Don’t Just Start A Business, Solve A Problem
You may not think that the “Pet Rock” solved a problem for consumers, but Gary Dahl did and discovered something interesting.
In April 1975, Gary Dahl was in a bar (which is now Beauregard Vineyards Tasting room in Bonny Doon) listening to his friends complain about their pets. This gave him the idea for the perfect “pet”: a rock. A rock would not need to be fed, walked, bathed, or groomed; and would not die, become sick, or be disobedient. He said they were to be the perfect pets, and joked about it with his friends. Dahl took the idea seriously and drafted an “instruction manual” for a pet rock. It was full of puns, gags, and plays on words that referred to the rock as an actual pet.
Pet Rocks were a smooth stone from Mexico’s Rosarito Beach. They were marketed like live pets, in custom cardboard boxes, complete with straw and breathing holes for the “animal.” The fad lasted about six months, ending after a short increase in sales during the Christmas season of December 1975. Although by February 1976 they were discounted due to lower sales, Dahl sold 1.5 million Pet Rocks for $4 each, and became a millionaire. Source: Wikipedia
Does your startup business solve a problem or meet a consumer need in the market? Unless it does, you may end up spinning your wheels developing a solution that the marketplace does not need or want.
Keep in mind that a business exists to solve problems and meet the needs of consumers better than competitors in the market; at an affordable price.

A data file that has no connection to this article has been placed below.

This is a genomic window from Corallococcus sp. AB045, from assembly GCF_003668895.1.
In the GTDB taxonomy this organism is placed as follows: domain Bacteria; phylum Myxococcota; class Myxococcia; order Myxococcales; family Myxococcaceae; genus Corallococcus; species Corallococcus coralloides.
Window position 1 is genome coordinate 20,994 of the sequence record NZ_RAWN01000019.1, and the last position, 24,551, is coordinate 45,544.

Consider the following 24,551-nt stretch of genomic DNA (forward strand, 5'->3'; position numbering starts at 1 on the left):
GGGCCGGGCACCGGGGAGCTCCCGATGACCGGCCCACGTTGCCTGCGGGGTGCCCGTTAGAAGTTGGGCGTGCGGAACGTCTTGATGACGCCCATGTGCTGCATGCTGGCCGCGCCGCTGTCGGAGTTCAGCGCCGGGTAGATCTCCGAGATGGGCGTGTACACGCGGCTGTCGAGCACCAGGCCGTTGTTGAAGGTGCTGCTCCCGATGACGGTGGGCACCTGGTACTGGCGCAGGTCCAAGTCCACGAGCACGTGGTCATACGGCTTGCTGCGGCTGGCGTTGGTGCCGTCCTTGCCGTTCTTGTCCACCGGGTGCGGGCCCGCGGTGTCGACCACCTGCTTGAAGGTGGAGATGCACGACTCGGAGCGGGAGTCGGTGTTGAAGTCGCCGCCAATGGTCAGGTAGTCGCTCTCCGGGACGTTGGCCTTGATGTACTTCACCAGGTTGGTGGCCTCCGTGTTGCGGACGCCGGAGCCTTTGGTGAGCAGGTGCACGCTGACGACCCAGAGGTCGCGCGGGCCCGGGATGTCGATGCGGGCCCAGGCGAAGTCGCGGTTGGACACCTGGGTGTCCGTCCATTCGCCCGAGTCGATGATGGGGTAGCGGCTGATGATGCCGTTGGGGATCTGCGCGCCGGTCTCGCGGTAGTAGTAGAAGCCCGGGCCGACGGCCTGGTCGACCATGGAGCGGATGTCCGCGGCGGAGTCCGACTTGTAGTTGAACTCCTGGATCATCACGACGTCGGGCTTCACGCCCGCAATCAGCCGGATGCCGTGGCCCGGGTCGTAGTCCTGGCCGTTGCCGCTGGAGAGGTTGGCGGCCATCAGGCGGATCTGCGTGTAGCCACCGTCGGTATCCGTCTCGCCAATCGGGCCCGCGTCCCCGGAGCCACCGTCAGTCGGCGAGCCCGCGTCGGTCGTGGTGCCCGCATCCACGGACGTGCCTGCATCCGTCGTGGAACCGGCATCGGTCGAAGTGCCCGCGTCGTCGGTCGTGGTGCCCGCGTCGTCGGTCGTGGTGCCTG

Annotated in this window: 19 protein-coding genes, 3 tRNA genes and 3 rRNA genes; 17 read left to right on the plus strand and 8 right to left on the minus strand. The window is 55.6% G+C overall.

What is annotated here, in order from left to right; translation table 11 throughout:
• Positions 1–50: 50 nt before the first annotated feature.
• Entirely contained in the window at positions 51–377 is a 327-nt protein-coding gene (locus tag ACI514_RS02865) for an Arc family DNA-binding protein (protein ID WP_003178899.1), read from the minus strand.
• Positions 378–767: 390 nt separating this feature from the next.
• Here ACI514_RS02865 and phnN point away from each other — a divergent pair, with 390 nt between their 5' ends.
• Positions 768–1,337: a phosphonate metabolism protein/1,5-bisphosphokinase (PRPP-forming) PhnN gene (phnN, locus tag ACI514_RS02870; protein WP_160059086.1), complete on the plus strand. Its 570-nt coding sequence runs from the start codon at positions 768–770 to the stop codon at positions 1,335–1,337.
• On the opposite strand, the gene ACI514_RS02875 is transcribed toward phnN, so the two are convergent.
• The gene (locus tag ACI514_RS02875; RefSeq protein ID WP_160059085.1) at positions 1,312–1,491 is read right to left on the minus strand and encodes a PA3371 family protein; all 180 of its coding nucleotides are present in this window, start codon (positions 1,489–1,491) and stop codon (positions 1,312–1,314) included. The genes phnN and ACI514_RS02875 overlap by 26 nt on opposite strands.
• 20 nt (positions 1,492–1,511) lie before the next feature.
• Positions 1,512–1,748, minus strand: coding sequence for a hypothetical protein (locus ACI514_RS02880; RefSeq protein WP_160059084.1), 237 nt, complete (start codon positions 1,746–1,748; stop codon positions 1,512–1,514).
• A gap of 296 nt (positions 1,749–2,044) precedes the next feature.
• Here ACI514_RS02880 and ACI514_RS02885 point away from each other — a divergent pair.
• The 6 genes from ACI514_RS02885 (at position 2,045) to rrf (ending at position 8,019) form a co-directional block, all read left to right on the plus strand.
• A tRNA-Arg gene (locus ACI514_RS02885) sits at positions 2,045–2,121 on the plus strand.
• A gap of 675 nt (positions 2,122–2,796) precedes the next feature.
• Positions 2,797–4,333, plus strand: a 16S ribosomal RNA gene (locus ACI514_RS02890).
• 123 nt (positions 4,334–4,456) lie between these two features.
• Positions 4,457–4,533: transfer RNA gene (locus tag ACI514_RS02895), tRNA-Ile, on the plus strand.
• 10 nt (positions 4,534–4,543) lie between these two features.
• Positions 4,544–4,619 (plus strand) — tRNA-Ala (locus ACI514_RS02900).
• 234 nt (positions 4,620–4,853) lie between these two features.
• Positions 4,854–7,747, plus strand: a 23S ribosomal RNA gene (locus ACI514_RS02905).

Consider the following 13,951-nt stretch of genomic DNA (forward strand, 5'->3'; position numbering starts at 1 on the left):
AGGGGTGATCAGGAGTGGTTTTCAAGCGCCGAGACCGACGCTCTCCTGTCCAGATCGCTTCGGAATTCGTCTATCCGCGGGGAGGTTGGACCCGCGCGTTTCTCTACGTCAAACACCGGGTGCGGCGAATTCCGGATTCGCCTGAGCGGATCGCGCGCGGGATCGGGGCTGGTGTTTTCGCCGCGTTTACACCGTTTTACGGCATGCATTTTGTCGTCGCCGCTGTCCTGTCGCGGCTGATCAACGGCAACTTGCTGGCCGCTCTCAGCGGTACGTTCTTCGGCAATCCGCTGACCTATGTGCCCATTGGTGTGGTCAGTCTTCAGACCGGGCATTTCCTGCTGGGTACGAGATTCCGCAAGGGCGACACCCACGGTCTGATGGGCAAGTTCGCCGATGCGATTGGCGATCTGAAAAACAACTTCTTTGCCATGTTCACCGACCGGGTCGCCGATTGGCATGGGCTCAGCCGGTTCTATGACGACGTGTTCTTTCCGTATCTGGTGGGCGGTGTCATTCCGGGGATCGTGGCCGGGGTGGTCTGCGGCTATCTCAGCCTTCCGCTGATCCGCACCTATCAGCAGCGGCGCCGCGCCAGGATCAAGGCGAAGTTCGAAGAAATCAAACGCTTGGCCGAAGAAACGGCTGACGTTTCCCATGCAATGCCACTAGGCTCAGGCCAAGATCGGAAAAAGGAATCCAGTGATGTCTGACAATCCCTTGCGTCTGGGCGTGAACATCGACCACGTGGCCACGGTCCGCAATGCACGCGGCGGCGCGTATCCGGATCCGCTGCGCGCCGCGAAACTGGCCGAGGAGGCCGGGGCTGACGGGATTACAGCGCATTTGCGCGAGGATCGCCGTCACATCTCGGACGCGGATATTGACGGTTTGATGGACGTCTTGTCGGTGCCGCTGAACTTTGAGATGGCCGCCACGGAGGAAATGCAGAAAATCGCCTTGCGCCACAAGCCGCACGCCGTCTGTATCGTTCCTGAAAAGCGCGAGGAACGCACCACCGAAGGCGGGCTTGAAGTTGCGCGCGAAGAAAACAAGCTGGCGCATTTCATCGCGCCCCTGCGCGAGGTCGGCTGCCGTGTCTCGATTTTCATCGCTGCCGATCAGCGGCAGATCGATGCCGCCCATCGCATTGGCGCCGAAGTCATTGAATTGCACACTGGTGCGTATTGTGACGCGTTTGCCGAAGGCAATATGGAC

A problem/need is a condition that a consumer has that is calling for a solution that either does not exist or the available solution has shortcomings or gaps. Successful businesses identify these gaps in the marketplace and attempt to fill them with a solution.
- Google made search better.
- Amazon simplified online buying & selling.
- Netflix solved on-demand streaming media.
- Uber is attempting to make on-demand car service better.
The key point to remember is, you want to identify what the marketplace says is a problem/need or gap and not what you believe is the problem.
To help you identify the problem ask questions such as:
- What is the consumers/clients main concern?
- What conditions/circumstances that are preventing consumers/clients from getting what they desire?
- Why are consumers/clients are seeking a solution?
Another important point to remember is to not define your business around the product/service. Instead, you want to define your business around the problem or the need.
See More On How To Identify The Problem or Need
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